In democracies as well as in Jewish law, the majority rules. A beit din (“rabbinical court”) must always consist of an odd number of judges, lest there be a hung jury.
But the fact is, sometimes the majority gets it wrong.
This week’s story of the 12 spies sent by Moses to the Promised Land is a case in point.
Only two of the dozen, Joshua and Caleb, remained faithful to their leader, to the purpose of their mission, and to G-d’s assurance that it was a good land. Even though they were only sent on a reconnaissance mission to determine how best to strategically approach the coming conquest, 10 of the 12 spies soured. Their negative report was designed to intimidate the people and discourage them from entering a ferocious, “inhabitant-devouring land.” Instead of suggesting the best way forward, they came to the categorical conclusion that “we cannot ascend.”
And the people responded accordingly. They cried out to Moses, lamenting their very departure from Egypt. “Why must we now die by the sword?” And G-d decreed that this generation was not worthy of His precious Promised Land. Furthermore, this day of weeping, where they cried for no good reason, would become a day of tears for generations. Indeed, our sages explain, that day was Tisha B’Av—the day that would become a day of mourning for the destruction of our holy temples and quite a few other national calamities throughout history.
Now, the question is: Why did the people not follow the two good spies, Joshua and Caleb, instead of the others? The obvious answer? They were outvoted and outnumbered, 10 vs. 2—no contest. Majority rules.
Tragically, though, they backed the losers. And the result was an extended vacation in the wilderness for them and a tragedy for all of us to this day.
So, although we may be staunch democrats and believers in the democratic process, clearly, there will be times when the minority is right.
The great pre-war sage, Rabbi Yisroel Meir Kagan, better known as the Chofetz Chaim, was once challenged by a fellow Jew who was a somewhat educated cynic. “Rabbi,” he argued, “doesn’t the Torah itself say that we must follow the majority? Well, the overwhelming majority of Jews today are not religious. So, you religious Jews must come over to our way of thinking!”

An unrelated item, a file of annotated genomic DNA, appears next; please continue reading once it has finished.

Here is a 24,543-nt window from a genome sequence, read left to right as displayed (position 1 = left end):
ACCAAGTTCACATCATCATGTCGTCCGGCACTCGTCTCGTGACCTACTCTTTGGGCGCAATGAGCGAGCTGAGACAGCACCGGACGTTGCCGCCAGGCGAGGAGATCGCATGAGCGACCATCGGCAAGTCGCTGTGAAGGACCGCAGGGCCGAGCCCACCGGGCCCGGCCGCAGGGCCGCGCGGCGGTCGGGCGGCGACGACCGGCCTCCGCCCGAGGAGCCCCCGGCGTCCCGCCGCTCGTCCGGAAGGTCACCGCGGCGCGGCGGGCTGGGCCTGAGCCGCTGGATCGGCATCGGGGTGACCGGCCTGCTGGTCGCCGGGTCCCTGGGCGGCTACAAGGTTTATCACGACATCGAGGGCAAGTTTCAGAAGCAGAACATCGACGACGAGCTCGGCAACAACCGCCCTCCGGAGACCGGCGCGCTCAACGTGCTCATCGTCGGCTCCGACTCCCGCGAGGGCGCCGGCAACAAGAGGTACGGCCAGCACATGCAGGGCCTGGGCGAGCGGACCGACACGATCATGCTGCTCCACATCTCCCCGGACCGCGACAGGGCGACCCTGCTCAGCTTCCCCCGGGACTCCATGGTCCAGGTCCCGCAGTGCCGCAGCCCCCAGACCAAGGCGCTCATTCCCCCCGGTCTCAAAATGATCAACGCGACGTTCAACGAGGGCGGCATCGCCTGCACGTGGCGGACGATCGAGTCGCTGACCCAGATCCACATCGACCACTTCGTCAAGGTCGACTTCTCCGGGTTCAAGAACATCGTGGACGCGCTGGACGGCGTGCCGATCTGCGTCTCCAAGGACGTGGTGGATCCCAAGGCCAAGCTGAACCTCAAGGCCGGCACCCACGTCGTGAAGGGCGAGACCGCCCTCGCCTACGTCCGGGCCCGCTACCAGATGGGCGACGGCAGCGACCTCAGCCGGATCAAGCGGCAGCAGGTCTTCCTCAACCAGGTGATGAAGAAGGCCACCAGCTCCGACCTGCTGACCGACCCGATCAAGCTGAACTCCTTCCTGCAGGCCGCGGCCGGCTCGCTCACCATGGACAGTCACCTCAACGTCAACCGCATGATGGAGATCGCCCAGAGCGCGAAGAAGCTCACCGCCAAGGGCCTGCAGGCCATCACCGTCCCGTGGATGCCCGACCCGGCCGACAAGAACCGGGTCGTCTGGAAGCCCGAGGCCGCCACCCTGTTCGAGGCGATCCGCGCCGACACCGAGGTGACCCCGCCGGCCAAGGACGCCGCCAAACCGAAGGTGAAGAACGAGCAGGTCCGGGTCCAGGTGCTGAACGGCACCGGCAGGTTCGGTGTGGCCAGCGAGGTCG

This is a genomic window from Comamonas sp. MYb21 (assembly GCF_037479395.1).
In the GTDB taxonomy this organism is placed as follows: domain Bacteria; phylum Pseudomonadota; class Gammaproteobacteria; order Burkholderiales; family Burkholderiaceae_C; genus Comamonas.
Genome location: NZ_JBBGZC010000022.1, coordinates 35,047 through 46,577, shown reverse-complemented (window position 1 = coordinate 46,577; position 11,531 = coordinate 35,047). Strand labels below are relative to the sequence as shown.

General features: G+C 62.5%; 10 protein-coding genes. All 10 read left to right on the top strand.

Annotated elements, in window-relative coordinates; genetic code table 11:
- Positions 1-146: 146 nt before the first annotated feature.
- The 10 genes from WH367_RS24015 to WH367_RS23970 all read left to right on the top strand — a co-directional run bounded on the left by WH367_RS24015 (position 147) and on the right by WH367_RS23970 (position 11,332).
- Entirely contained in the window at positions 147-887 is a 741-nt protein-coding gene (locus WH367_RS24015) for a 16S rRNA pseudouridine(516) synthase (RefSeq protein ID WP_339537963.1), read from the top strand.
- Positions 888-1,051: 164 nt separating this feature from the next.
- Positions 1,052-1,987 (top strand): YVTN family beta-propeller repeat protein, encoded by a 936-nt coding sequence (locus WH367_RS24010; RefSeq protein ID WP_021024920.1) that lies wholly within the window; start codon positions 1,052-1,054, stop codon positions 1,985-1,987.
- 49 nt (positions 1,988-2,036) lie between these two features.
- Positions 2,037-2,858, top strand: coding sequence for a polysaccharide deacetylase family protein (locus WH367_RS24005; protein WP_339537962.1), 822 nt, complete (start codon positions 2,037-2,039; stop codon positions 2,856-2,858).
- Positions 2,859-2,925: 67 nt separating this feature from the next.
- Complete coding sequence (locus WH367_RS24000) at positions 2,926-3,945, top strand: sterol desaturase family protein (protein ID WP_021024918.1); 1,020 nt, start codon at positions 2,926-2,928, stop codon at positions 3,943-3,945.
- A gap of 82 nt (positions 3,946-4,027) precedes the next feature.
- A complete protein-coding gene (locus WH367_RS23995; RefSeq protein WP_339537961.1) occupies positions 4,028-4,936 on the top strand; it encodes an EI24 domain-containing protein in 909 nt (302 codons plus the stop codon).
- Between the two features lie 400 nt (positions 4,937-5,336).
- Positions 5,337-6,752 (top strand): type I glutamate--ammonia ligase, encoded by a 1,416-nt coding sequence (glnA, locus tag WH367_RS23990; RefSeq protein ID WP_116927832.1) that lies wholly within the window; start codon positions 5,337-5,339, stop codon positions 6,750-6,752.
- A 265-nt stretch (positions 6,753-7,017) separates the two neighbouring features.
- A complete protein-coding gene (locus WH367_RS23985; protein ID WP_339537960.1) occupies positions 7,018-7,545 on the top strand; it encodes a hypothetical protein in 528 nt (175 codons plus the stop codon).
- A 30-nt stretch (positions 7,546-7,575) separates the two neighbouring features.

The rabbi replied with a story.
“Recently, I had occasion to be traveling by coach back home from an important trip. On route, the coachman distributed generous measures of vodka to his passengers to keep them warm and content. The coachman, too, helped himself to much more vodka than he should have.
“When we came to a crossroads, there was confusion as to which way to turn. Most people argued that the left road was the correct path. I was one of the only sober passengers on board, and I knew without a shadow of a doubt that we needed to take the road to the right. So, I ask you, my friend, should I too have followed the majority? They were hopelessly drunk, and their judgment was impaired. Thank G-d I prevailed.”
All too often, the values and judgment calls of “the world” are simply wrong. No matter how outnumbered moral people may be, we will continue to follow the path of decency and sanity because, sadly, so much of that world is intoxicated with all sorts of new, unholy and unhealthy ideas, and their judgment, too, is impaired.
We Jews have never played the numbers game. Always, we have been the smallest of nations. We are not known for our majority but for our morals.
Twenty years ago in the spring of 2002, at the time of Israel’s “Battle of Jenin” and resulting fictitious Jenin “massacre,” the late Kofi Annan (then secretary-general of the United Nations) questioned: “Can it be that the whole world is wrong, and Israel is right?” Guess what. He was spot on. The whole world was wrong, and Israel was right. There simply was no massacre. It was just another Big Lie in the Middle East’s tapestry of falsehood.
My wife taught high school for many years. Once, a former student of hers asked if she could speak to her privately. She needed some guidance. She was now a young woman, and everyone was telling her that she was crazy for insisting that she be a virgin at her chuppah. She sought my wife’s affirmation that she hadn’t lost her sanity.
All too often, it is the world that is stark, raving meshuga, veering drunkenly out of control. It takes substantial strength of character to resist the pull of the maniacal majority.
Please G-d; we will be men and women of stature and of spirit. May we be inspired with the courage to stand up and be counted, even if it means being that lone voice in the wilderness. Otherwise, we may never get to our destination.
Rabbi Yossy Goldman is Life Rabbi Emeritus of Sydenham Shul in Johannesburg and president of the South African Rabbinical Association.